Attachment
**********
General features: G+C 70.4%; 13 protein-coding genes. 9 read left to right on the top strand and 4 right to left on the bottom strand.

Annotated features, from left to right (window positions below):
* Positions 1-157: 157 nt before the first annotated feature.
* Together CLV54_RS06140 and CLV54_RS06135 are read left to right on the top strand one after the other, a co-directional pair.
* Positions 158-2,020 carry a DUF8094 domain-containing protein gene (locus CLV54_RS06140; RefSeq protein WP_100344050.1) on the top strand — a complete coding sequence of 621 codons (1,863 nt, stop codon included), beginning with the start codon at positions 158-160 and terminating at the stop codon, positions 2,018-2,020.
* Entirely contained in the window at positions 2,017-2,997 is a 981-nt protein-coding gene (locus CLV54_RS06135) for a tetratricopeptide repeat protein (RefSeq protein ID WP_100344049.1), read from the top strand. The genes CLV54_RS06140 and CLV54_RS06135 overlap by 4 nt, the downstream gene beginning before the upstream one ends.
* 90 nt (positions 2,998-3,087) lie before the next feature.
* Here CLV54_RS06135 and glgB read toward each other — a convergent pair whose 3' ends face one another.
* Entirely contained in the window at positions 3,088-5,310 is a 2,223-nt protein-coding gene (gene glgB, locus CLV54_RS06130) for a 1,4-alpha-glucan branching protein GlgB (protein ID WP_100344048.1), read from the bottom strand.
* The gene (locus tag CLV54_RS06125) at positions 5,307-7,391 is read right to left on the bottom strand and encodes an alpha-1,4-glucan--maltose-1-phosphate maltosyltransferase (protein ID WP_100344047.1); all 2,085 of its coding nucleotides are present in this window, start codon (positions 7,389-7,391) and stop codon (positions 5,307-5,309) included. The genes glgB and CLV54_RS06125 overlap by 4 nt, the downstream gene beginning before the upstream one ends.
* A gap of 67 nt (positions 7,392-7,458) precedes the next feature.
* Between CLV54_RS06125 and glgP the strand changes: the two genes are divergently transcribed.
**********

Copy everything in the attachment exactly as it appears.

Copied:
General features: G+C 70.4%; 13 protein-coding genes. 9 read left to right on the top strand and 4 right to left on the bottom strand.

Annotated features, from left to right (window positions below):
* Positions 1-157: 157 nt before the first annotated feature.
* Together CLV54_RS06140 and CLV54_RS06135 are read left to right on the top strand one after the other, a co-directional pair.
* Positions 158-2,020 carry a DUF8094 domain-containing protein gene (locus CLV54_RS06140; RefSeq protein WP_100344050.1) on the top strand — a complete coding sequence of 621 codons (1,863 nt, stop codon included), beginning with the start codon at positions 158-160 and terminating at the stop codon, positions 2,018-2,020.
* Entirely contained in the window at positions 2,017-2,997 is a 981-nt protein-coding gene (locus CLV54_RS06135) for a tetratricopeptide repeat protein (RefSeq protein ID WP_100344049.1), read from the top strand. The genes CLV54_RS06140 and CLV54_RS06135 overlap by 4 nt, the downstream gene beginning before the upstream one ends.
* 90 nt (positions 2,998-3,087) lie before the next feature.
* Here CLV54_RS06135 and glgB read toward each other — a convergent pair whose 3' ends face one another.
* Entirely contained in the window at positions 3,088-5,310 is a 2,223-nt protein-coding gene (gene glgB, locus CLV54_RS06130) for a 1,4-alpha-glucan branching protein GlgB (protein ID WP_100344048.1), read from the bottom strand.
* The gene (locus tag CLV54_RS06125) at positions 5,307-7,391 is read right to left on the bottom strand and encodes an alpha-1,4-glucan--maltose-1-phosphate maltosyltransferase (protein ID WP_100344047.1); all 2,085 of its coding nucleotides are present in this window, start codon (positions 7,389-7,391) and stop codon (positions 5,307-5,309) included. The genes glgB and CLV54_RS06125 overlap by 4 nt, the downstream gene beginning before the upstream one ends.
* A gap of 67 nt (positions 7,392-7,458) precedes the next feature.
* Between CLV54_RS06125 and glgP the strand changes: the two genes are divergently transcribed.